Galapagos has outlined how it plans to move forward in cystic fibrosis with AbbVie in the wake of the shock collapse of the partners' rheumatoid arthritis collaboration. The plan is to advance the third component of a triple-combination therapy into the clinic next year, setting the partners up to trial a cocktail intended to hit multiple targets of relevance to cystic fibrosis.
Galapagos is looking to bounce back quickly from AbbVie's decision to walk away from their rheumatoid arthritis alliance. The aim is to have a new partnership deal in place by the end of the year, giving Galapagos the support it needs to go head-to-head with ally-turned-rival AbbVie in the scrap for the rheumatoid arthritis market.
AbbVie is backing out of a roughly $1.4 billion deal with Galapagos, picking an internal rheumatoid arthritis treatment over the one it licensed from the Belgian biotech.
Galapagos has started the countdown to the day on which AbbVie must decide whether to hand over $200 million (€181 million) in exchange for its Phase III-ready rheumatoid arthritis drug. The timer started ticking down this week when Galapagos handed over the final Phase II data set.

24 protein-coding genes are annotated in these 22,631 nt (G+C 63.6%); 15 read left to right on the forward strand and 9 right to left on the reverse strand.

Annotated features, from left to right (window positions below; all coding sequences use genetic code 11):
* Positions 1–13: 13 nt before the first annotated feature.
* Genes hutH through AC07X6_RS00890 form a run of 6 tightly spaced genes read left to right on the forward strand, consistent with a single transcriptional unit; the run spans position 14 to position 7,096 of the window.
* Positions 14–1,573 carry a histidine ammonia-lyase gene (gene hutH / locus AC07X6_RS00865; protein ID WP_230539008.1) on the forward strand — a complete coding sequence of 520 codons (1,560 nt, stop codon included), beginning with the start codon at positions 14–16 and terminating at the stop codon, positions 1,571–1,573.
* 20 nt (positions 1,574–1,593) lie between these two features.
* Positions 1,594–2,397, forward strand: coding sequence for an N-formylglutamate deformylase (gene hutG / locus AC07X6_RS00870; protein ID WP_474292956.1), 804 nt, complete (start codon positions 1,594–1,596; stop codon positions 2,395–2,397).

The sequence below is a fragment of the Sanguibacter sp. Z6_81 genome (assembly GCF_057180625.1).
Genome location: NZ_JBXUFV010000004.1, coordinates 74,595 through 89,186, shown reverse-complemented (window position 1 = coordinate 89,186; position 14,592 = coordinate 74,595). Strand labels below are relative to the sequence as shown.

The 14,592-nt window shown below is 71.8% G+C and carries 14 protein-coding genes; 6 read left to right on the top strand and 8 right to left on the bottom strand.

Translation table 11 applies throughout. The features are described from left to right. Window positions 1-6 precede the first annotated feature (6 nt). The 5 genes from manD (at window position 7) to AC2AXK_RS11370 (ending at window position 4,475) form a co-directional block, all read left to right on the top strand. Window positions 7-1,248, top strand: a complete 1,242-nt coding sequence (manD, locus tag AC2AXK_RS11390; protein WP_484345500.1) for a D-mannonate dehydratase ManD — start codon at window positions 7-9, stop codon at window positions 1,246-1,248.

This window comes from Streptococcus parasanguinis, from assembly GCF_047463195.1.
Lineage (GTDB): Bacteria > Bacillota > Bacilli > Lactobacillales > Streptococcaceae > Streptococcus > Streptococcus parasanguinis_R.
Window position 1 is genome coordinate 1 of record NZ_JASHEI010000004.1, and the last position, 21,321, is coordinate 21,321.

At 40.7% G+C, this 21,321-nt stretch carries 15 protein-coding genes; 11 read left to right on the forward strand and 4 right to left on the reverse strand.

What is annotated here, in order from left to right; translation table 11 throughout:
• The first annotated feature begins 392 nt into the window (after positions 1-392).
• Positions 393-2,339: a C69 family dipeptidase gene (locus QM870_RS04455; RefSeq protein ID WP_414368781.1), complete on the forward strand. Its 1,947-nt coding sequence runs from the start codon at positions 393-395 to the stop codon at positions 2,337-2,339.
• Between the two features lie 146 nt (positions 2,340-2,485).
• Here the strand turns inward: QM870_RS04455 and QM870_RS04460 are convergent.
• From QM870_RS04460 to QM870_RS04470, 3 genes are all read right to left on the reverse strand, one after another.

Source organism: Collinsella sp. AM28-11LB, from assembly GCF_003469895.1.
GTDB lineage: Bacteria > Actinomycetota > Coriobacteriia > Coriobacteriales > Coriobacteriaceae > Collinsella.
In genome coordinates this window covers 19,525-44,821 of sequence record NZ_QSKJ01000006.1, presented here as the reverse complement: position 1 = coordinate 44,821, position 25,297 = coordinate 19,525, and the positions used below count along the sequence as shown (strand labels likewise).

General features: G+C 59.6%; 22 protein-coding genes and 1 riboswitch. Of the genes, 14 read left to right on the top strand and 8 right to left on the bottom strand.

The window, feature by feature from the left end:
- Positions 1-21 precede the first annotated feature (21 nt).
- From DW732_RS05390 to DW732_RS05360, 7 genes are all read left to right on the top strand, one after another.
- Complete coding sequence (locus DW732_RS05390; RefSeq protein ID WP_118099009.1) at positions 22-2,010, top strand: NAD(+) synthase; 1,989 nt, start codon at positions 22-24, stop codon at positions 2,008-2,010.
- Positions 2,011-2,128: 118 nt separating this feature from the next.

Galapagos has presented a surprise-free update on the trial of its AbbVie-partnered rheumatoid arthritis drug, filgotinib. The data led observers to cut the odds of AbbVie of taking up its $200 million (€182 million) buy-in option--or even making a bid to acquire Galapagos outright--and led to the company's stock hitting an all-time high on Euronext Amsterdam.
Galapagos is moving into new digs on the outskirts of Paris. The relocation sees 130 staff move from three locations across the Biocitech campus Sanofi founded in 2002 to a newly refurbished building on the site that houses a mix of biology and chemistry laboratories.
Wall Street's recent fervor over biotech companies has hardly been limited to local players, and the allure of handsome valuations and easy access to capital has brought more and more European drug developers across the Atlantic with hopes becoming the next big thing in a boom market.
Belgian biotech Galapagos came through with a $275 million IPO on the strength of its pipeline of immunology treatments, stirring hopes among a new crop of companies that the industry's Wall Street window will remain open through the year.
Galapagos has ratcheted up its IPO expectations for the second time in a week. The latest maximum offering is just shy of $290 million (€258 million), one-fifth of which is expected to come from potential suitors AbbVie and Johnson & Johnson.
Galapagos has increased the amount it hopes to raise in its upcoming Nasdaq IPO to $230 million (€203 million) after AbbVie placed a provisional order for a $30 million stake. The order adds a subplot to the ongoing speculation about whether AbbVie will take up its $200 million option to buy into Galapagos' rheumatoid arthritis program or acquire the company outright.